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Simon Brown
Simon Brown

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You don’t need to use UML

Traditional views of software architecture often conjure up images of huge UML (Unified Modeling Language) models that attempt to capture every last drop of detail. Unfortunately, modelling and UML became coupled to the "big design up front" practices of the pre-agile era, and all of this has been thrown away by teams in recent years. In my travels around the world, the percentage of software development teams I meet where nobody on the team even knows UML is increasing.

The common advice from many people these days is to "just use boxes and lines on a whiteboard" as a way to communicate ideas. I have gigabytes of photos of such diagrams from my software architecture katas over the years, and I can say with some degree of confidence that, as an industry, we've lost the ability to communicate software architecture. I've seen every possible diagram you can imagine; from collections of illegible randomly coloured boxes and lines through to diagrams that literally tell you nothing about the solution. Teams that can't communicate software architecture won't be able to create that starting point and direction.

Typical whiteboard diagrams

The C4 model for visualising software architecture

My solution is an abstraction-first approach to communicating software architecture that I call the C4 model - Context, Containers, Components, and Code. It's essentially about creating a set of hierarchical, zoomable maps to describe a software system, based upon abstractions that reflect how software architects and developers think about and build software. The small set of abstractions and diagram types makes the C4 model easy to learn and use.

The C4 model for visualising software architecture

For any given software system, you create a System Context diagram that describes how the system fits into the world around it. You then zoom in to the system boundary to show the containers inside it - not Docker; a container is a deployable, runnable thing, like a single-page application running in a web browser, a server-side web application, a microservice, a database schema, etc. These top two levels are often sufficient for many teams. If useful though, you can then zoom further into a container to show the components inside it. Finally, and again optionally, you can zoom into each component to show the code level elements (classes, interfaces, functions, objects, etc) it's composed of. The C4 model is notation independent, and although I tend to use a simple "boxes and lines" notation, you can certainly use UML or ArchiMate.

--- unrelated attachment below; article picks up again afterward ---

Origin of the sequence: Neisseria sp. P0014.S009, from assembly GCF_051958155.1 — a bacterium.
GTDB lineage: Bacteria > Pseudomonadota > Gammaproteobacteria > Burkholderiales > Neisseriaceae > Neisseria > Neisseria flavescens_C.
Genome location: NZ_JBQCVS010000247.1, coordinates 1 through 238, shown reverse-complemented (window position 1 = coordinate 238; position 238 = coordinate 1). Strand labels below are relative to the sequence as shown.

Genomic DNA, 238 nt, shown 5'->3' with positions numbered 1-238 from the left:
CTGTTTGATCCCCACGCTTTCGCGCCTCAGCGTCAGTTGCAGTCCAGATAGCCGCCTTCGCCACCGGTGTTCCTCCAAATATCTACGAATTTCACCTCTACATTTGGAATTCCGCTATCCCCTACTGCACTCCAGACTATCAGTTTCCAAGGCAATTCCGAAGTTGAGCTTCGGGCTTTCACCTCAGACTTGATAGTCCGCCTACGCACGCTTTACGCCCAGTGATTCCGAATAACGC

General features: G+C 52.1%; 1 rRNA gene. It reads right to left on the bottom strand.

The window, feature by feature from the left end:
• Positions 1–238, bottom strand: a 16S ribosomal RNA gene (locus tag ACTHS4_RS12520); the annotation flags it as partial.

Although primarily aimed at software architects and developers, the C4 model provides a way for software development teams to efficiently and effectively communicate their software architecture, at different levels of detail, telling different stories to different types of audience, when doing up front design or retrospectively documenting an existing codebase.

You can find more information, example diagrams, a diagram review checklist, and links to tooling options at the C4 model website. I'd recommend taking a look if your team struggles to communicate software architecture, and the diagrams on your whiteboards/wiki pages don't make much sense.


Good software architecture diagrams assist with communication (both inside and outside of the software development/product team), onboarding of new staff, risk identification, threat modelling, etc. Good software architecture diagrams help to align everybody's understanding of the software being built, helping to make the team more efficient.

Top comments (2)

dhickerson profile image

I would recommend sticking with UML in C4 for the following reason: if you have multiple architect each rolling their own style, that is called confusion. Basic UML is mainly lines and boxes. The conventions allow for more detail as needed, but it is not necessary. I would give C4 a thumbs up. Tiered approach makes sense and stops at a level not too detailed. The concept that I taught at my previous company was to model to the component level for architecture leaving the internal to software development. They pickup from there only modeling when complexity or the need for communication dictates.

simonbrown profile image
Simon Brown

In principle I agree, but the real-world tells a different story - the small set of common abstractions provide a way for teams to communicate clearly without agreeing upon a standard visual notation (whether that's UML or something else). YMMV, of course.